Home Projects

Before and After: This Bath Went from Boring Beige to Pretty in Pink in Just Two Weeks

updated Jul 22, 2020
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Boring blah bath

For Jenn Lindeman, renovating her 20-year-old mid-century inspired home in Austin’s University Hills neighborhood has been a long time coming. She’s lived there for six years, and as her budget has allowed, she’s begun overhauling with one major thing in mind—cohesiveness. “I want to make sure that the whole house fits together,” she says, which can be a challenge when work is done piecemeal. Once outfitted with boring white tile, a basic sink, and a builder’s grade vanity, there was nothing really wrong with her bathroom—it just didn’t feel like her. So she set out to give it a dose of personality and color.

Lindeman always wanted to try out encaustic, retro-looking tile in a bathroom and while on Instagram, she found the splurge-worthy sss x strands collection by designer Sarah Sherman Samuel for Concrete Collaborative, and it became the jumping off point of the whole bath. “My favorite part is how you can make your own layout with all the shapes to create circles, arrows, or even rainbows,” she says of the Bauhaus-inspired tile’s endless configuration options. To round out the pink palette, she ordered a blush sink from the Australian company, Concrete Nation, to pair with the tile.

The first thing she did was hire a handyman who was skilled in tile installation, minor plumbing upgrades, and carpentry. That way, she wouldn’t have to dish out the extra expenses for a contractor or team of subcontractors. “I try to vet someone by word-of-mouth instead of looking online,” she adds. Still, the tile installation was one of the biggest challenges. Even though it’s super durable once sealed, concrete can chip easily and can develop water stains before it fully cures. So Lindeman bought a humidifier and continuously wiped down the tiles to make sure they stayed dry and streak-free during that critical install process. These strategies are still great for tile maintenance today.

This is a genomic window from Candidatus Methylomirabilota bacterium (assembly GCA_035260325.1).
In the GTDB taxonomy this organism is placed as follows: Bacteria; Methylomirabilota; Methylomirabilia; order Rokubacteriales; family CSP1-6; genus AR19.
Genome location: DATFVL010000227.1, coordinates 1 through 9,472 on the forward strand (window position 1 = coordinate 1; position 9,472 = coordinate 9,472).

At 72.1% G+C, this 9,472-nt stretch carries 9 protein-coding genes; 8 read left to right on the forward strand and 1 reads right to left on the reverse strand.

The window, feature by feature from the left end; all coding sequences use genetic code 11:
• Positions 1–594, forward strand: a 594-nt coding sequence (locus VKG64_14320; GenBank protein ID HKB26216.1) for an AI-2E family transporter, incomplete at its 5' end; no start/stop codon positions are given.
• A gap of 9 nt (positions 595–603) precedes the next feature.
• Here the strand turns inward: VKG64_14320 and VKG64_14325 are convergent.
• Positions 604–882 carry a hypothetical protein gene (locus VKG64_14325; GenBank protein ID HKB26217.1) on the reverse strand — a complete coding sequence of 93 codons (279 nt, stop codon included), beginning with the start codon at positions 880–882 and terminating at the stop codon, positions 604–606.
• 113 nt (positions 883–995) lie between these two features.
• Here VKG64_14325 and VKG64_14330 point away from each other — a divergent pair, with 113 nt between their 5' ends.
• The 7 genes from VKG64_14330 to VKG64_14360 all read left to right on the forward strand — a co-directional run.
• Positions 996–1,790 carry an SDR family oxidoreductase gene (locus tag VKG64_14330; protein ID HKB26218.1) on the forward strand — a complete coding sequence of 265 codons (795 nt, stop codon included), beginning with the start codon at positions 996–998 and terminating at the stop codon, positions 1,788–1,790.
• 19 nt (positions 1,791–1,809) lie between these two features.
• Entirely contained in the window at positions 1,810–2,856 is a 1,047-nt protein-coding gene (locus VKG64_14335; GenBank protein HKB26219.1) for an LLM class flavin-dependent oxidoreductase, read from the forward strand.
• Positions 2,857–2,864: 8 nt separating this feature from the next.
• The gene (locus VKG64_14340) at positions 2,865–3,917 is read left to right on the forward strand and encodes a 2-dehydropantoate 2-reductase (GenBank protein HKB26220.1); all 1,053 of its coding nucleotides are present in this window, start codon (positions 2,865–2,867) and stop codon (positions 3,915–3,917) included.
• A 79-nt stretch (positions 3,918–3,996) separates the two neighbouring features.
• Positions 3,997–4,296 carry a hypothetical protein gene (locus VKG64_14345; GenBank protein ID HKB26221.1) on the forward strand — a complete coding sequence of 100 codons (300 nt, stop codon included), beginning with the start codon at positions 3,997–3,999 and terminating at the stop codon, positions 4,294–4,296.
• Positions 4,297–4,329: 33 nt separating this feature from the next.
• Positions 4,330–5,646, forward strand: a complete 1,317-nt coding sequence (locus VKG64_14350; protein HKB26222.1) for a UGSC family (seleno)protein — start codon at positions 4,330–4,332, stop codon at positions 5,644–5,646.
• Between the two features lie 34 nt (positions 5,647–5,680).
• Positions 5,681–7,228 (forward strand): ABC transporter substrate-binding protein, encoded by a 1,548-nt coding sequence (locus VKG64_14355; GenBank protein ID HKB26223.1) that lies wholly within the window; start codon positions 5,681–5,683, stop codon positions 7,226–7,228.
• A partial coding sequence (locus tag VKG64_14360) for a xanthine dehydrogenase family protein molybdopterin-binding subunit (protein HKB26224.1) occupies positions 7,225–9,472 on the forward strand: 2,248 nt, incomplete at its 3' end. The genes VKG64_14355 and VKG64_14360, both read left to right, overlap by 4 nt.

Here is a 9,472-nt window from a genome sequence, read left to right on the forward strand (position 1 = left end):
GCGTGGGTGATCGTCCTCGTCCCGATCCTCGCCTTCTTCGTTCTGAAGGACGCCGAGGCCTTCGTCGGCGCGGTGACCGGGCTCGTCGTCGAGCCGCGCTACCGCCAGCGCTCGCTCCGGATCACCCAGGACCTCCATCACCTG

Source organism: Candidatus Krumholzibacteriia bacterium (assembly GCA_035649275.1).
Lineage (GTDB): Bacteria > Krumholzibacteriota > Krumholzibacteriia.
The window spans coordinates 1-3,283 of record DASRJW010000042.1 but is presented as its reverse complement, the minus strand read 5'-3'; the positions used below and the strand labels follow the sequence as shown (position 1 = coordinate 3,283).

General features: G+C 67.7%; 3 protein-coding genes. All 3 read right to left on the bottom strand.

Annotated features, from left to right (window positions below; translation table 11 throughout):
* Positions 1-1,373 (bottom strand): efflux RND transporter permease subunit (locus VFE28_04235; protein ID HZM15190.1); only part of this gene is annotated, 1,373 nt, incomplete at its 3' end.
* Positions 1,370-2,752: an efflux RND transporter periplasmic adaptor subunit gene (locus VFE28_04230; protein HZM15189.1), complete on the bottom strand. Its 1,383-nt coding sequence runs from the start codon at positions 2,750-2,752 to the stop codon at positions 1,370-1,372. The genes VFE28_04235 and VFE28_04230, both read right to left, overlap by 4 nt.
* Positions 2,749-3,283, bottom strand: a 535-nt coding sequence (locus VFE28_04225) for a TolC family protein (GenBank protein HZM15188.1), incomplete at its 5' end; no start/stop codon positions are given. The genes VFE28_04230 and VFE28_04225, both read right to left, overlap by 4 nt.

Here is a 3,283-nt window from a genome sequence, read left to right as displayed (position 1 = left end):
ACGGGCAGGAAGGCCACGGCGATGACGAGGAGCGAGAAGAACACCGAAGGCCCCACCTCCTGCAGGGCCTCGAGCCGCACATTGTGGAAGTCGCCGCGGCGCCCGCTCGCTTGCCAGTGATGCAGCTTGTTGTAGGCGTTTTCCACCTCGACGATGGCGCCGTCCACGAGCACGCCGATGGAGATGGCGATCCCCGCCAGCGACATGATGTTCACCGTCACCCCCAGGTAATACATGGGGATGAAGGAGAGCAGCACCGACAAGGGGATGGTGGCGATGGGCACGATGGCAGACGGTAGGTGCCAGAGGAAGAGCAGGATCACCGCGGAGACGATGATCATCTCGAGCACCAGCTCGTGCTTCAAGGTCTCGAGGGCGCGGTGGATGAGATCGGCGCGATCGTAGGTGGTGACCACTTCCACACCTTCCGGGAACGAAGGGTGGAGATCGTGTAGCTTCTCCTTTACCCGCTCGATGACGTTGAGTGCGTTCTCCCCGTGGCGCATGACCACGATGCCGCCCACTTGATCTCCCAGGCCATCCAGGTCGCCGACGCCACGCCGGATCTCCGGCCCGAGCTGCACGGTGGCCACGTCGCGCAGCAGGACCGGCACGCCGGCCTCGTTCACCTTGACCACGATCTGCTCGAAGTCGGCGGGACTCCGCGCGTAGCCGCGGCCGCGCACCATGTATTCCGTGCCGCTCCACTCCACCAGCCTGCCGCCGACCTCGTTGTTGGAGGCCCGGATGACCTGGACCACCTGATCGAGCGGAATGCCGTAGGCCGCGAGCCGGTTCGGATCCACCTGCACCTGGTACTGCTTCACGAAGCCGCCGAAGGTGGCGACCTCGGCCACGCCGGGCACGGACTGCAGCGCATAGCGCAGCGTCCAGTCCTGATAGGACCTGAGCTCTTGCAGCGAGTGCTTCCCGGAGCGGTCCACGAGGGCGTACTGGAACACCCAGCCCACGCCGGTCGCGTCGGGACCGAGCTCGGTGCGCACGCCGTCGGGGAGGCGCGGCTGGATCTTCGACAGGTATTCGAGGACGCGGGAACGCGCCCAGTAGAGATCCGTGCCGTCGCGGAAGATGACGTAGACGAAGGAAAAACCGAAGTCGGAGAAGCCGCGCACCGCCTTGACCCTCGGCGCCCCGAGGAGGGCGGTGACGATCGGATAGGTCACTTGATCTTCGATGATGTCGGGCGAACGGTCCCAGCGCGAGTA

To save further, Lindeman made four more smart money moves. First, she stuck to the basically the same layout as before, so plumbing wouldn’t need to be moved or walls knocked down. Then, instead of putting that luxe, Bauhaus-look tile on every wall in the bathroom, she used it for just the feature wall in her shower. Not only did this move ensure the tile becomes the true focal point of the space, but it’s also a good way to stay under budget.

“I love having one really strong piece to design the rest of the bathroom around,” Lindeman says. Note that the chic shelf on the shower’s feature wall also means there’s no need to buy a separate shower caddy for storage, and a curtain is optional, too, since the tub has a high wall that acts as a splash guard.

Third, she purchased an inexpensive IKEA vanity, upgrading it with Semihandmade fronts for a more unique look. There’s no point in commissioning a custom piece if something with store-bought dimensions works. All you need are new door fronts and maybe contrasting hardware to make something “stock” feel special.

Lastly, she’d had her eye on terrazzo for the floor, but anyone who has priced this speckled stone out knows it’s very expensive. To get the look for less, she went with a faux ceramic version instead. About that cohesiveness—turns out she actually used that same “terrazzo” tile in the front of her home as well, so these two spaces tie together nicely.

The best part? Because she hired out the work, the renovation took just two weeks’ time. Now, she’s able to enjoy her brand new bath and is looking forward to the next big room makeover on her reno hit list.